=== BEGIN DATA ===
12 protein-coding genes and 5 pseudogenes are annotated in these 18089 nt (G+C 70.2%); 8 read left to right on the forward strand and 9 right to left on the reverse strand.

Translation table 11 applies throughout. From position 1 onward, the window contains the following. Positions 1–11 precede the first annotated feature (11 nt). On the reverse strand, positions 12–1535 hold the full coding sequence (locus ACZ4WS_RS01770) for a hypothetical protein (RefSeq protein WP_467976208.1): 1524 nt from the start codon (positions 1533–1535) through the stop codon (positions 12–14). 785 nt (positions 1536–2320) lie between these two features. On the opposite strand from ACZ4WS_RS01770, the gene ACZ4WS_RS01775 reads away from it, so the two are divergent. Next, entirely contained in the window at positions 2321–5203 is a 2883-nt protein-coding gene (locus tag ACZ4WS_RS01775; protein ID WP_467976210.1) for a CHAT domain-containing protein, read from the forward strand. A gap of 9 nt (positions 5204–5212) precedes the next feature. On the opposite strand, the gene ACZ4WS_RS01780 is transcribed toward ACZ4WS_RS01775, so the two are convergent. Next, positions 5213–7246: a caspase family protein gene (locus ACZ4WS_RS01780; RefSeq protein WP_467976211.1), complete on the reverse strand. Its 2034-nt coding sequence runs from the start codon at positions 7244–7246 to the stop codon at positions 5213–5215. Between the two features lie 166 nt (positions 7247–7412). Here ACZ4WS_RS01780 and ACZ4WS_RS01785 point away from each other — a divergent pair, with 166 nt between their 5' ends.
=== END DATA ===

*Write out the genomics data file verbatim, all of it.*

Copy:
12 protein-coding genes and 5 pseudogenes are annotated in these 18089 nt (G+C 70.2%); 8 read left to right on the forward strand and 9 right to left on the reverse strand.

Translation table 11 applies throughout. From position 1 onward, the window contains the following. Positions 1–11 precede the first annotated feature (11 nt). On the reverse strand, positions 12–1535 hold the full coding sequence (locus ACZ4WS_RS01770) for a hypothetical protein (RefSeq protein WP_467976208.1): 1524 nt from the start codon (positions 1533–1535) through the stop codon (positions 12–14). 785 nt (positions 1536–2320) lie between these two features. On the opposite strand from ACZ4WS_RS01770, the gene ACZ4WS_RS01775 reads away from it, so the two are divergent. Next, entirely contained in the window at positions 2321–5203 is a 2883-nt protein-coding gene (locus tag ACZ4WS_RS01775; protein ID WP_467976210.1) for a CHAT domain-containing protein, read from the forward strand. A gap of 9 nt (positions 5204–5212) precedes the next feature. On the opposite strand, the gene ACZ4WS_RS01780 is transcribed toward ACZ4WS_RS01775, so the two are convergent. Next, positions 5213–7246: a caspase family protein gene (locus ACZ4WS_RS01780; RefSeq protein WP_467976211.1), complete on the reverse strand. Its 2034-nt coding sequence runs from the start codon at positions 7244–7246 to the stop codon at positions 5213–5215. Between the two features lie 166 nt (positions 7247–7412). Here ACZ4WS_RS01780 and ACZ4WS_RS01785 point away from each other — a divergent pair, with 166 nt between their 5' ends.